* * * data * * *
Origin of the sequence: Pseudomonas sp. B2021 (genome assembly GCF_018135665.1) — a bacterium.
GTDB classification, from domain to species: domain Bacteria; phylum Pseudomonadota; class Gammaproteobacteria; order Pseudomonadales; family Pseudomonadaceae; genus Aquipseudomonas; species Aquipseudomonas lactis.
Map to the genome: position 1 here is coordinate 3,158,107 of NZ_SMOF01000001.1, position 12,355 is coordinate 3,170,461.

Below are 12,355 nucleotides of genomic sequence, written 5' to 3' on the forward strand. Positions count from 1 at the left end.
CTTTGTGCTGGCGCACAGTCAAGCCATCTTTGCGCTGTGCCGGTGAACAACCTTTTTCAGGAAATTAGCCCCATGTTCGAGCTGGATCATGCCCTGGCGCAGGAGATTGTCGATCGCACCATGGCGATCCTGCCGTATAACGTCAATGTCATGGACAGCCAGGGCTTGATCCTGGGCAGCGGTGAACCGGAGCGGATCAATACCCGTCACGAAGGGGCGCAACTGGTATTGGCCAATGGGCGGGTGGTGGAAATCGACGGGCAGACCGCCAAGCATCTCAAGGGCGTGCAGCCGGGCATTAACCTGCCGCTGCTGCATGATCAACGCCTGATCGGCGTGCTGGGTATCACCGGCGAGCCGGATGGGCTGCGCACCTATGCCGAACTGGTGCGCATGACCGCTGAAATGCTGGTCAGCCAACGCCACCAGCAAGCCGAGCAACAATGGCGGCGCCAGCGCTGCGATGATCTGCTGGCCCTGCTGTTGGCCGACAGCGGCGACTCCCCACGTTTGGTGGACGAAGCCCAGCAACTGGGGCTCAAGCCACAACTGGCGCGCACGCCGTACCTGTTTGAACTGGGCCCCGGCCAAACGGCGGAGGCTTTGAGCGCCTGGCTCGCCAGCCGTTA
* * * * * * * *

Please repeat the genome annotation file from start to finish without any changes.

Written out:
Origin of the sequence: Pseudomonas sp. B2021 (genome assembly GCF_018135665.1) — a bacterium.
GTDB classification, from domain to species: domain Bacteria; phylum Pseudomonadota; class Gammaproteobacteria; order Pseudomonadales; family Pseudomonadaceae; genus Aquipseudomonas; species Aquipseudomonas lactis.
Map to the genome: position 1 here is coordinate 3,158,107 of NZ_SMOF01000001.1, position 12,355 is coordinate 3,170,461.

Below are 12,355 nucleotides of genomic sequence, written 5' to 3' on the forward strand. Positions count from 1 at the left end.
CTTTGTGCTGGCGCACAGTCAAGCCATCTTTGCGCTGTGCCGGTGAACAACCTTTTTCAGGAAATTAGCCCCATGTTCGAGCTGGATCATGCCCTGGCGCAGGAGATTGTCGATCGCACCATGGCGATCCTGCCGTATAACGTCAATGTCATGGACAGCCAGGGCTTGATCCTGGGCAGCGGTGAACCGGAGCGGATCAATACCCGTCACGAAGGGGCGCAACTGGTATTGGCCAATGGGCGGGTGGTGGAAATCGACGGGCAGACCGCCAAGCATCTCAAGGGCGTGCAGCCGGGCATTAACCTGCCGCTGCTGCATGATCAACGCCTGATCGGCGTGCTGGGTATCACCGGCGAGCCGGATGGGCTGCGCACCTATGCCGAACTGGTGCGCATGACCGCTGAAATGCTGGTCAGCCAACGCCACCAGCAAGCCGAGCAACAATGGCGGCGCCAGCGCTGCGATGATCTGCTGGCCCTGCTGTTGGCCGACAGCGGCGACTCCCCACGTTTGGTGGACGAAGCCCAGCAACTGGGGCTCAAGCCACAACTGGCGCGCACGCCGTACCTGTTTGAACTGGGCCCCGGCCAAACGGCGGAGGCTTTGAGCGCCTGGCTCGCCAGCCGTTA